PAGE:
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Office of Scientific and Technical Information

The Office of Scientific and Technical Information (OSTI) is a component of the Office of Science within the U.S. Department of Energy (DOE).

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Order of Merit of the Italian Republic

The Order of Merit of the Italian Republic (Ordine al merito della Repubblica Italiana) was founded as the senior order of knighthood by the second President of the Italian Republic, Luigi Einaudi in 1951.

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Order of the Rising Sun

The is a Japanese order, established in 1875 by Emperor Meiji of Japan.

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Oskar Klein Memorial Lecture

The Oskar Klein Memorial Lecture at Stockholm University, dedicated to the memory of the Swedish physicist Oskar Klein (1894-1977), is held annually since 1988 by a prominent physicist, who also receives the Oskar Klein Medal.

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Parity (physics)

In quantum physics, a parity transformation (also called parity inversion) is the flip in the sign of one spatial coordinate.

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Peking University

Peking University (abbreviated PKU and colloquially known by the Chinese as Běidà 北大; Chinese: 北京大学, pinyin: Běijīng Dàxué), is a major Chinese research university located in Beijing and a member of the C9 League.

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Physicist

A physicist is a scientist who specializes in physics research.

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Physics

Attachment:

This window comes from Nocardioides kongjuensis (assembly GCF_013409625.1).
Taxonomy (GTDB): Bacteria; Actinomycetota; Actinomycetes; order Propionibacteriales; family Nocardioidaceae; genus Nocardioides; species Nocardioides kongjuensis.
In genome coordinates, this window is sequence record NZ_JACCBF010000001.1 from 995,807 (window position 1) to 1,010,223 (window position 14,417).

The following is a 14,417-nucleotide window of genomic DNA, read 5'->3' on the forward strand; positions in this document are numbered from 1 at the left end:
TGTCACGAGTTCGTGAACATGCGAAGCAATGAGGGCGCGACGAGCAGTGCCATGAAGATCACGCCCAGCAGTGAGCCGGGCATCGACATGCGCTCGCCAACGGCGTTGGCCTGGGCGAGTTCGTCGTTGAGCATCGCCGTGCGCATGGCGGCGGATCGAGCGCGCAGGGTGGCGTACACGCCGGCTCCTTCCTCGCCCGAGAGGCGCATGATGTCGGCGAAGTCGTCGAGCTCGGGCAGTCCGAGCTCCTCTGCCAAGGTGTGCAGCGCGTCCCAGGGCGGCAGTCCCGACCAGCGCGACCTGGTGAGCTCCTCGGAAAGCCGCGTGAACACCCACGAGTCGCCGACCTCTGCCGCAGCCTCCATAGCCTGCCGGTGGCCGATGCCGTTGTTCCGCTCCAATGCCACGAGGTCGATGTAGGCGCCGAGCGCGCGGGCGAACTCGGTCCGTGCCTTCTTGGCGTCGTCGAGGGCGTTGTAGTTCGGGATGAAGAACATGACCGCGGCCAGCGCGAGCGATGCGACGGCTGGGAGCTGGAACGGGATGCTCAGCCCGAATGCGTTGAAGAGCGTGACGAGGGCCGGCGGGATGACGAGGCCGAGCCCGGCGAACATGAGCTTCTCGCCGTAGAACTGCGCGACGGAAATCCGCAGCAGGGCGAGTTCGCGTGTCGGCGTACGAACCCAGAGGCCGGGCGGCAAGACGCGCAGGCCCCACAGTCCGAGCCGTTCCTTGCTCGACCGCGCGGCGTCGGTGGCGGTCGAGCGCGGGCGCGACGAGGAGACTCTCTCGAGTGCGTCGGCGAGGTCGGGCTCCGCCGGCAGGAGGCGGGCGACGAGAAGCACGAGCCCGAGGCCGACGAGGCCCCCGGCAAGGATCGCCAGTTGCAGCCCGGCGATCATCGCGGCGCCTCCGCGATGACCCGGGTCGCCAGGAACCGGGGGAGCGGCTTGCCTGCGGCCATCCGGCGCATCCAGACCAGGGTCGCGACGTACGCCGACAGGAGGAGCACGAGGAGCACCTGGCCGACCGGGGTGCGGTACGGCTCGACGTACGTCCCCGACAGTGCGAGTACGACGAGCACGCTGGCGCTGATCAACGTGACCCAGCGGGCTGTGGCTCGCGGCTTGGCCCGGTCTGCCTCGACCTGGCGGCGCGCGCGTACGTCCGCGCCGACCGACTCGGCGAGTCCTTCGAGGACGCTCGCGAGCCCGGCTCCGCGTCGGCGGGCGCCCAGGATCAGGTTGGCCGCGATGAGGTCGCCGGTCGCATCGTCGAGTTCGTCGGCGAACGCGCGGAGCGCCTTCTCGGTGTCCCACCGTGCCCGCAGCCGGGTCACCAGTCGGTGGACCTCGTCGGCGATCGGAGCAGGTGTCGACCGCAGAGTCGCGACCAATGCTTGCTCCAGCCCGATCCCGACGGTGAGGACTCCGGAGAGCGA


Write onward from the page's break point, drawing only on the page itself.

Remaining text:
Physics (from knowledge of nature, from φύσις phúsis "nature") is the natural science that involves the study of matterAt the start of The Feynman Lectures on Physics, Richard Feynman offers the atomic hypothesis as the single most prolific scientific concept: "If, in some cataclysm, all scientific knowledge were to be destroyed one sentence what statement would contain the most information in the fewest words? I believe it is that all things are made up of atoms – little particles that move around in perpetual motion, attracting each other when they are a little distance apart, but repelling upon being squeezed into one another..." and its motion through space and time, along with related concepts such as energy and force."Physical science is that department of knowledge which relates to the order of nature, or, in other words, to the regular succession of events." More broadly, it is the general analysis of nature, conducted in order to understand how the universe behaves."Physics is one of the most fundamental of the sciences. Scientists of all disciplines use the ideas of physics, including chemists who study the structure of molecules, paleontologists who try to reconstruct how dinosaurs walked, and climatologists who study how human activities affect the atmosphere and oceans. Physics is also the foundation of all engineering and technology. No engineer could design a flat-screen TV, an interplanetary spacecraft, or even a better mousetrap without first understanding the basic laws of physics. (...) You will come to see physics as a towering achievement of the human intellect in its quest to understand our world and ourselves."Physics is an experimental science. Physicists observe the phenomena of nature and try to find patterns that relate these phenomena.""Physics is the study of your world and the world and universe around you." Physics is one of the oldest academic disciplines, perhaps the oldest through its inclusion of astronomy. Over the last two millennia, physics was a part of natural philosophy along with chemistry, certain branches of mathematics, and biology, but during the scientific revolution in the 17th century, the natural sciences emerged as unique research programs in their own right. Physics intersects with many interdisciplinary areas of research, such as biophysics and quantum chemistry, and the boundaries of physics are not rigidly defined. New ideas in physics often explain the fundamental mechanisms of other sciences while opening new avenues of research in areas such as mathematics and philosophy. Physics also makes significant contributions through advances in new technologies that arise from theoretical breakthroughs. For example, advances in the understanding of electromagnetism or nuclear physics led directly to the development of new products that have dramatically transformed modern-day society, such as television, computers, domestic appliances, and nuclear weapons; advances in thermodynamics led to the development of industrialization, and advances in mechanics inspired the development of calculus.